It’s finally happened. You’ve begun to see the signs all over her behavior. Her notebooks are covered with hearts and doodled initials. She’s constantly texting, talking, and typing with friends of both genders—and then giggling. Her interest in clothes, hair, and make up is taking off. In fact, these days it almost borders on an obsession with how she looks especially to others.
As a parent, you knew this day would come, but you have feared it nonetheless. When your daughter hits the age when she notices and responds to boys, when she becomes boy crazy, you’ve hit a whole new stage of parenting. Your little girl is growing up, the question is, are you prepared?
It is perfectly normal for girls to develop a new interest in boys and dating once they hit a certain point in their life. Generally each girl hits it a little differently, some early and some late, but usually it comes with the first signs of puberty in their early teens. Even if a girl has not yet hit puberty, however, she may be experiencing an interest in boys that has been inspired by the preteen culture of her friends and peers.
A newly boy crazy girl may be simply obsessed with the subject. Don’t be surprised if she not only talks about them, but also pursues them aggressively using all the social tools at her disposal. As a parent, its your job to be aware of her new interests and behaviors while ensuring that she pursues them in a manner that is safe for herself and others. On top of that, you may want to see that she spends at least a portion of her mental energy on other things.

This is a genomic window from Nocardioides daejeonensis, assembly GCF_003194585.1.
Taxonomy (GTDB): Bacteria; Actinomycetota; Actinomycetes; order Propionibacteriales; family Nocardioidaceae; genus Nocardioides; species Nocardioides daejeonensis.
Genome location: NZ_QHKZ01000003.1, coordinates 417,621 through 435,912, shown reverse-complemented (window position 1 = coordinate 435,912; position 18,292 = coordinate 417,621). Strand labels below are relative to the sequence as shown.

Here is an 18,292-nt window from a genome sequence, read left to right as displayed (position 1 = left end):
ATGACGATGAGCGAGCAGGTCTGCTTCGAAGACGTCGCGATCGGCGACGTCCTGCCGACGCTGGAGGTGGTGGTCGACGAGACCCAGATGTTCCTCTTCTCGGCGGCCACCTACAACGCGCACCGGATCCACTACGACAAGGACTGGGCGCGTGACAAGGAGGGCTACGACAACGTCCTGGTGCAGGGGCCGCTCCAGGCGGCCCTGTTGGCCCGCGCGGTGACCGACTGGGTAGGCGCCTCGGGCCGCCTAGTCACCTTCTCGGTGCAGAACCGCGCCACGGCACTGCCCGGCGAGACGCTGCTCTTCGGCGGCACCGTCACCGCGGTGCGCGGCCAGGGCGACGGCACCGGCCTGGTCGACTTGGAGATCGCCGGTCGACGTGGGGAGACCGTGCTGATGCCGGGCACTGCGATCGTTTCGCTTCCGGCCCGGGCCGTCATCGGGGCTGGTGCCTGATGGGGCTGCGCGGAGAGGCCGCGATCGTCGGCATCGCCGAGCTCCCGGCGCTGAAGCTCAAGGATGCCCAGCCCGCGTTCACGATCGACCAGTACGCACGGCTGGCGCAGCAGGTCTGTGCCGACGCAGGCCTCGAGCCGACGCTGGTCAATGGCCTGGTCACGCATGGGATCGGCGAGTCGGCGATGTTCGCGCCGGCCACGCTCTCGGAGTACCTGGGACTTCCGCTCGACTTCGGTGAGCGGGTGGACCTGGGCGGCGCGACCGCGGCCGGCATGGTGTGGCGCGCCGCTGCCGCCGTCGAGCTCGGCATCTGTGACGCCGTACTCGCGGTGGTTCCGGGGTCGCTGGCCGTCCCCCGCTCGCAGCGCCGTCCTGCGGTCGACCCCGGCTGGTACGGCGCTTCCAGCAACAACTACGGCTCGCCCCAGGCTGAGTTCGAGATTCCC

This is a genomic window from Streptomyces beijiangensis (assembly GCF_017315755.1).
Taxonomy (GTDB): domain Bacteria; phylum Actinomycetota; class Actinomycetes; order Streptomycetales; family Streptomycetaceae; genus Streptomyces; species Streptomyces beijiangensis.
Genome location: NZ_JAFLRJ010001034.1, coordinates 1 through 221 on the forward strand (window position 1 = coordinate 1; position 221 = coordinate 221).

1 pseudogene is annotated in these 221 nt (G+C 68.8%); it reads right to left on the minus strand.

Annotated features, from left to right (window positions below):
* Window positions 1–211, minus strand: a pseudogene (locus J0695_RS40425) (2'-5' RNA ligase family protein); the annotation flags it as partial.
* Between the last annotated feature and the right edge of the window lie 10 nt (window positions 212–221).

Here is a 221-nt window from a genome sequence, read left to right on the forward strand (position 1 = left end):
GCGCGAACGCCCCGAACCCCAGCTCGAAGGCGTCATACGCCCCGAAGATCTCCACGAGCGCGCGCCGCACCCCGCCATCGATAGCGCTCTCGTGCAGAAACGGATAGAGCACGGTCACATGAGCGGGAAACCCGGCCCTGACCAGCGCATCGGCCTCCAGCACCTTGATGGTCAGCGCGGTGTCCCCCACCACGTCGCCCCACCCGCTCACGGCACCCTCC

What you can do for your child right now is to let her know that the feelings she is having are a normal part of growing up. Make sure that you are mentally and emotionally available for her to discuss them as necessary and take the time to help her understand when and how it is okay to act on such feelings—and when it is not.
Preteens and young teenagers are not yet ready for the mental and emotional component of a physical relationship, even if they feel physically prepared. This information, offered ahead of time and properly processed, can help your daughter make good decisions in the future.
With regard to your daughter’s current interest in boys, allow her to explore it under your watchful eye. Let your child know in no uncertain terms that they are not yet old enough to be considering one on one dates, but that there are acceptable ways and times for them to be around boys. Suggest that your daughter invite the boy she is interested over to the house when you’ll be around or on a family outing. You may also consider allowing her to accept invitation to group dates or public events like school dances.
What your child needs at this age is to be able to spend time with the boys she is interested in in safe social settings where she can learn how to date and be safe around members of the opposite sex.
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